In memoriam, Spring 2020
Read about the lives of alumni and friends of SPU who have died.
RICHARD “DICK” BURLEY ’44 died Jan. 20, 2020, at the age of 95. Born in Seattle and raised on Whidbey Island, Washington, Dick graduated from Langley High School in 1942. He attended Seattle Pacific College, University of Washington, and Seattle University. He became a professional musician who owned and operated music stores, traveled with the Henry Busse Band, played in various musical groups, taught music in Montana high schools, taught private lessons, and did instrument repair. Dick also lived in Monterey, California, Coos Bay, Oregon and Bow, Washington, where he married Ruth Ann Schreuder in 1990. Dick was a kind, thoughtful, sincere, and compassionate man. He had a deep love for music, appreciated his family, had a good sense of humor, and enjoyed learning. He loved the Lord and was a member of Faith Lutheran Church in Bellingham, Washington. Proceeded in death by a brother and sister, Dick is survived by his wife, Ruth Ann, five children, three stepchildren, three grandchildren, five great-grandchildren; two step-grandchildren; a brother and two sisters, and numerous nieces and nephews.
LEROY CHARCAS MED ’86 died Jan. 4, 2020, at the age of 84. Born in Corpus Christi, Texas, Leroy attended Azusa Pacific University, Point Loma Nazarene University, and Seattle Pacific University, to achieve his BA, MA, and MEd degrees. A lifelong educator, LeRoy loved teaching both children and adults. Over the years, he taught at-risk youth and wards of the court in Los Angeles, and public-school students in California, Idaho, and Washington state. He also taught educators around Washington state for years through the Seattle Pacific University continuing education program. In retirement, LeRoy was as a substitute teacher in various school districts. At a young age, LeRoy showed special interest in classical music, and he became an accomplished violinist, playing at several well-known venues, including the Hollywood Bowl. A devoted husband and father, LeRoy was married to Deborah Charcas for 45 years. She died Jan. 6, 2020, two days after LeRoy. LeRoy is survived by their three sons.
SHARON MARSH DOWNY ’80 died Dec. 16, 2019, at the age of 62. Born in Portland, Oregon, Sharon earned a bachelor’s degree in food sciences from Seattle Pacific University and a master’s in foods and nutrition from the University of Washington. She had a lifelong fight with lupus and several years battling breast cancer. When Susan could no longer work, she volunteered her time, knowledge, and love to those around her. She ran a Cabbage Patch doll hospital for the neighborhood Latch Key girls, teaching and mentoring them. Sharon also volunteered at the local senior homes. She was also an avid crafter and quilter, greeting card designer, seamstress, puzzler, and color analyst. She enjoyed spending time with her husband and constant companion, Ben, taking their dogs for long walks at her cabin in the woods near Marblemount. Preceded in death by her father, Sharon is survived by her husband, William “Ben” Benson; her mother; two brothers;seven nieces and nephews; and numerous grandnieces and nephews.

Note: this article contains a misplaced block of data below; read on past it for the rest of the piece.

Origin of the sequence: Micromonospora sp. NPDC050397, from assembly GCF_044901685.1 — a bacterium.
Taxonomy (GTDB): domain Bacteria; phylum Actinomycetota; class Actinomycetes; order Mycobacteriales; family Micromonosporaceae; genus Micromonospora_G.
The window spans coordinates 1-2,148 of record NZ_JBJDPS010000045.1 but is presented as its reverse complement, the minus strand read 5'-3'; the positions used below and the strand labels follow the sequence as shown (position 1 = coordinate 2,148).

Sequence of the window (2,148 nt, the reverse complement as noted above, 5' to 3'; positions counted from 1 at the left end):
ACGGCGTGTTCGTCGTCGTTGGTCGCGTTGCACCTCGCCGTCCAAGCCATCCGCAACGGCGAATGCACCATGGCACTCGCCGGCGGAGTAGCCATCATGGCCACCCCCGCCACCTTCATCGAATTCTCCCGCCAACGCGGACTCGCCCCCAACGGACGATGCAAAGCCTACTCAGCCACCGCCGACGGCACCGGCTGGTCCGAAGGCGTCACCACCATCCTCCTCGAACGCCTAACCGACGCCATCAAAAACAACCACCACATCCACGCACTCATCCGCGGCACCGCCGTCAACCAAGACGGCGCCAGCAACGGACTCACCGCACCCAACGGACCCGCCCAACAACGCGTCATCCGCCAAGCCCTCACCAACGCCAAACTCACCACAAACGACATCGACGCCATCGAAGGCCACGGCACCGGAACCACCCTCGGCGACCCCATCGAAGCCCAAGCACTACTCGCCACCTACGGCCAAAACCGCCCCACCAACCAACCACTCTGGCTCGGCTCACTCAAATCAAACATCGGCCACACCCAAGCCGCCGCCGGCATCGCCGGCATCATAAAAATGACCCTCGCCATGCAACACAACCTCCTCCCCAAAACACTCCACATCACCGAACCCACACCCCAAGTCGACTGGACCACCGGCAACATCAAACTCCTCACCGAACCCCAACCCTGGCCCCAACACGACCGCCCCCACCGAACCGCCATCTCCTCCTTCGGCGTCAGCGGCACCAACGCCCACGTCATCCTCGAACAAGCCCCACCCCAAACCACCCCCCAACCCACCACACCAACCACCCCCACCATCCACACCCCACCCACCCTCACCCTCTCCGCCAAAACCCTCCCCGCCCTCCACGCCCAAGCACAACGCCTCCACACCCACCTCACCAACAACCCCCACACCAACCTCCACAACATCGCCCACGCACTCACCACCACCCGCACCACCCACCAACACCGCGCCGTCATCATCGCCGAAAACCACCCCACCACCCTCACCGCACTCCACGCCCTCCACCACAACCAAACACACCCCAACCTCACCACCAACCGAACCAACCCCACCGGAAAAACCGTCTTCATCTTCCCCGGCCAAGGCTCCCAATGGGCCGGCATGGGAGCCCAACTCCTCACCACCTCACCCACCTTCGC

CORAL DIETZ FINKBEINER ’54 died Dec. 12, 2019, at the age of 87. Daughter of two Free Methodist pastors, Coral, was born in Colville, Washington. After graduating valedictorian of her high school class, Coral attended and graduated from Seattle Pacific College with an elementary education degree. In 1955, she married Raymond Finkbeiner, and together they pastored Free Methodist churched in Washington, Oregon, California, and Idaho until 1982. Delores taught first and second grade early and late in her career. In between, she shared her love of teaching as a mother, Bible study leader, and mentor. Raymond and Delores divorced in 1988. She continued her zest for adventure and world travel into retirement, making it to Africa and Israel when she was more than 80 years old. Coral loved to plan and attend a good party, and was famous for her decorations, carrot-cake deliveries, and tea parties. It was important to her to have a colorful yard and bountiful garden. She is survived by two sons and two daughters, and eight grandchildren.
FORREST FRANKLIN JR. ’61 died Dec. 4, 2019, at the age of 80. Forrest was the husband of Instructor Emerita of Education SUSAN FRANKLIN ’90 MEd, and he and Susan were active at First Baptist Church in Seattle.
HAROLD HARRIMAN ’46 CC died Nov. 4, 2019, at the age of 95. Born in Long Beach, California, Harold graduated from Cascade College with a degree in theology. He and his wife, Evelyn, served as missionaries through World Gospel Mission for 42 years — 39 years in Bolivia and three years in Paraguay. Predeceased by his wife, Harold is survived by three sons and a daughter; a brother and a sister; 14 grandchildren; and 25 great-grandchildren.
CLINTON HOOPER SR. ’68 died Jan. 3, 2020, at the age of 75. Clint lived a life devoted to community and family, retiring from his work as coordinator for the City of Seattle Parks Department not long before he died. He was a mentor to many and founded youth outreach programs throughout the greater-Seattle area over the past four decades after 25 years of ministry with Campus Crusade for Christ through Athletes in Action and Pro Athletes Outreach. Clint passed on a legacy and exemplification of love for all people, as delivered through his ministry and faith in Jesus Christ. He was loved, admired, and respected by all whose lives he touched and is already deeply missed. He is survived by his wife, children, and grandchildren.